After 10 years, is Philly’s Theatre in the X a model for the future of American theater?

This weekend, Theatre in the X is marking 10 years of performing free, outdoor plays in the middle of Malcolm X Park in West Philadelphia by staging Charles Fuller’s 1980 drama, “Zooman and the Sign.”

Fuller, who won the Pulitzer Prize for his 1982 play “A Soldier’s Play,” grew up in Philadelphia and died last year. “Zooman” starts with a random shooting by a troubled teenager named Zooman that kills a young girl on her porch. The rest of the story is about a grieving family who tries to find the killer, and a community that refuses to come forward to identify him.

After the murder of his sister, Victor (Jeffery Scott) acquires a gun to protect his family, much to the dismay of his mother (LaNeshe Miller-White). ”Zooman and the Sign,” a play about gun violence, loss, and a quest for justice, is being staged by Theatre in the X at Malcolm X Park. (Emma Lee/WHYY)

“This is a play, although written in 1979, clearly still relevant. It’s amazingly relevant,” said Theatre in the X co-founder Walter DeShields. “There was a young girl, an 11-year-old shot on 52nd and Market right outside where we rehearse, three weeks ago.”

The sign of the play’s title is a large banner hung by the grieving father, played by DeShields, accusing his neighbors of letting his daughter’s killer go free by not speaking up. The neighbors are quick to protest the sign.

Walter DeShields, who portrays Reuben, the father of a murdered girl in Charles Fuller’s ”Zooman and the Sign,” reviews his script before a rehearsal at Malcolm X Park. (Emma Lee/WHYY)

Fuller wrote the play so that no one is clearly the hero or the villain: not the family, the neighbors, or even the 15-year-old killer. Director Ozzie Jones said there are no easy answers to the tragedy.

“The play could not be more spot on,” said Jones, who steeped the play in 1979 clothes and early hip-hop music. “In particular, the play’s position about what the Black community’s relationship should be to the police. I don’t know of any other play that has that discussion as directly, and as well, as this one.”

Ozzie Jones, director of ”Zooman and the Sign” for Theatre in the X, gives instructions from a lawn chair during a rehearsal at Malcolm X Park. (Emma Lee/WHYY)

Another co-founder of the company, LaNeshe Miller-White, said after each of the four scheduled performances this weekend the audience will be invited to stay for a talkback session led by Philadelphia organizations working to curb violence, including Philly Truce, URBNSeek, and Forget Me Knot Children and Youth Services.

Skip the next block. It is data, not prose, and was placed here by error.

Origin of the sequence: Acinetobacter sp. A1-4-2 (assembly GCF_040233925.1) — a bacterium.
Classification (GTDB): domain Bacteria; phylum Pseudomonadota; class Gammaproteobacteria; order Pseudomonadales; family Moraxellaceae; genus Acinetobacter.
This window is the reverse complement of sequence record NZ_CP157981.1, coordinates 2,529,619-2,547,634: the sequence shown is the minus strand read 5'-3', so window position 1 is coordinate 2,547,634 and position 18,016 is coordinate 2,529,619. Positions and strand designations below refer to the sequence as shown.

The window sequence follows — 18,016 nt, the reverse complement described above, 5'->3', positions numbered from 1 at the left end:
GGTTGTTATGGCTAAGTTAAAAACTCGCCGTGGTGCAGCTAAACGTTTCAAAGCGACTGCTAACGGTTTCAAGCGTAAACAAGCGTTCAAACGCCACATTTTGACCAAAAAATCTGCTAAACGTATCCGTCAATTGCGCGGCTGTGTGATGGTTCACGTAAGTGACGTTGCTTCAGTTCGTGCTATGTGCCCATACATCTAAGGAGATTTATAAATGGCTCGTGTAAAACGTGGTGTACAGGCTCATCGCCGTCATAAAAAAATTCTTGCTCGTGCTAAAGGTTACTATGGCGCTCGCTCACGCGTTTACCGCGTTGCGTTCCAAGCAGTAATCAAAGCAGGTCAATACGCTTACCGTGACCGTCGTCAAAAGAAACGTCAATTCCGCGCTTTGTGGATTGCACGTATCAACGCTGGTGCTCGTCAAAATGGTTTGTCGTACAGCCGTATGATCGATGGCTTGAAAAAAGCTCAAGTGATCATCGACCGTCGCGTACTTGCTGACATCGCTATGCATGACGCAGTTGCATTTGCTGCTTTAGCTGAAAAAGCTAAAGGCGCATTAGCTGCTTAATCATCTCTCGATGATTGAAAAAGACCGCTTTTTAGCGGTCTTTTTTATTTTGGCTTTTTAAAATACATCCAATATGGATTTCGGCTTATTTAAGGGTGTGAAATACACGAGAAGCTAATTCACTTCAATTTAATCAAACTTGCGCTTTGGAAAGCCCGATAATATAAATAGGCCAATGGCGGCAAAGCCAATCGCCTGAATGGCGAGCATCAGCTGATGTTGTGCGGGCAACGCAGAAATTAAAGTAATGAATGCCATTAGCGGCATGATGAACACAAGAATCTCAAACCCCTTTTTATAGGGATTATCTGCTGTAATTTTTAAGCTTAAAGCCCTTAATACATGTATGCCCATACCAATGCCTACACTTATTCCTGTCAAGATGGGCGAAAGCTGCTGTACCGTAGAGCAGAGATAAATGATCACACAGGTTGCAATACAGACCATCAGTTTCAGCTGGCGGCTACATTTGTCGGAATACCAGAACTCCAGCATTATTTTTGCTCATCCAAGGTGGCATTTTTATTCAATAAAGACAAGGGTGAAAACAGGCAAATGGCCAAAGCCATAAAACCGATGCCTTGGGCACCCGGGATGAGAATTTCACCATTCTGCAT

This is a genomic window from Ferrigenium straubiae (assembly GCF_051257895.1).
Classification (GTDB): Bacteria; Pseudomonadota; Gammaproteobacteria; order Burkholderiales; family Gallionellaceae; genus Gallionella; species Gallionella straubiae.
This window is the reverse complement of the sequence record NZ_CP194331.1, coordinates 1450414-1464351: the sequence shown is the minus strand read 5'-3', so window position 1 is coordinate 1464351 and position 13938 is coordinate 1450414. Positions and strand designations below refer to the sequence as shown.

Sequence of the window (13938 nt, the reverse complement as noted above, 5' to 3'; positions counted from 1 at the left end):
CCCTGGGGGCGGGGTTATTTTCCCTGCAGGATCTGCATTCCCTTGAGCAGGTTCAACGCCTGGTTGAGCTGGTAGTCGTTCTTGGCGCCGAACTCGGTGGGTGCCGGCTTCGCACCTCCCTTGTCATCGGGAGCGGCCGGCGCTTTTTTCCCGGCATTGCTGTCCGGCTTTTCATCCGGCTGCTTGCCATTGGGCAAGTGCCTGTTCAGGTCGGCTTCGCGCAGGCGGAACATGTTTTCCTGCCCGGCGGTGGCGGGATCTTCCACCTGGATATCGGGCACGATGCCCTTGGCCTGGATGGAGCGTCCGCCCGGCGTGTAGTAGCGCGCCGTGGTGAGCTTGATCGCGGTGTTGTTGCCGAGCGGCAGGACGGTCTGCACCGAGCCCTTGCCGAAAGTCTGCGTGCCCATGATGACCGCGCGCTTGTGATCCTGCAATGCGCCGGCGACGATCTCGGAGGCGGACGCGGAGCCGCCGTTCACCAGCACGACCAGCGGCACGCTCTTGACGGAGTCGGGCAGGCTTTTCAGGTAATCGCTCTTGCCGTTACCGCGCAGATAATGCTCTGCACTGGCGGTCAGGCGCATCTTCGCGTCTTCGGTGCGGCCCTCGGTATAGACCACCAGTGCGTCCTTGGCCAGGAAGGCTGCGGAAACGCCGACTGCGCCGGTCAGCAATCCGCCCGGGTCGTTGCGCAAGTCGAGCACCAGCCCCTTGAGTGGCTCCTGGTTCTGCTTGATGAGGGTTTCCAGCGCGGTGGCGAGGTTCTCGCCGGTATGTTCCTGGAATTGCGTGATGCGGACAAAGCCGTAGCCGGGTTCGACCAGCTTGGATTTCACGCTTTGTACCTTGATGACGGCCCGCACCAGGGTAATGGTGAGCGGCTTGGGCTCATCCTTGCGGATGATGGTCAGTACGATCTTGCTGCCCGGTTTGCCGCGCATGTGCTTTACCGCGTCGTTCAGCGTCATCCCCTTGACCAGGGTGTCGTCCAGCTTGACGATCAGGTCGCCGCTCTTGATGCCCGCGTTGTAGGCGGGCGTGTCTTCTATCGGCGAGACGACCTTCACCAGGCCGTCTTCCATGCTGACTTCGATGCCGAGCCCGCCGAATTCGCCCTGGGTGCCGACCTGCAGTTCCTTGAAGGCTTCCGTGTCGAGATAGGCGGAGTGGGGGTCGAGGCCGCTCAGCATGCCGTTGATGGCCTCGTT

“We wanted to bring this very powerful work from Charles Fuller to the community to spark the conversation around what our responsibility as community members is when it comes to quelling community violence,” said Miller-White.

Miller-White, DeShields, and Carlo Campbell started Theatre in the X in 2013 in response to what they say were a lack of creative opportunities for Black theater artists in Philadelphia, and the lack of Black stories being presented on stage.

Miller-White said she wanted to connect Black artists with Black audiences.

London DeShields portrays Jinny, the 12-year-old girl murdered in ”Zooman and the Sign,” being performed by Theatre in the X at Malcolm X Park. Shot to death in the opening scene, Jinny haunts the remainder of the play as a ghost. (Emma Lee/WHYY)

“To give ourselves and our peers some opportunities to flex their artistic muscles, to have some gigs,” she said. “And also to bring theater to a part of the city and an audience that had been left behind.”

Her co-founder, Campbell, remembers Theatre in the X starting more organically: there were artists who wanted to perform, and a neighborhood that wanted to see it.

“We didn’t start the company. The people started the company,” Campbell said. “I knew all my friends were dope. I wanted to show what we had, and I didn’t want it to be tethered to anybody’s idea of the institution or protocol.”

Carlo Campbell, a co-founder of Theatre in the X, sets up the lighting for a rehearsal of ”Zooman and the Sign.” (Emma Lee/WHYY)

The way Campbell remembers it, Theatre in the X was supposed to be a one-time performance in 2013 of the Amiri Baraka play, “A Black Mass.” But after that performance, people started asking what they were going to do the following year.

“I remember feeling empty after we were done, because it took a lot to get it done and I remember finishing and feeling like, ‘Whoa,’” he said. “I didn’t feel sad. It wasn’t like that, but it was like the work wasn’t done. That was the emptiness.”

  • August 18, 2023
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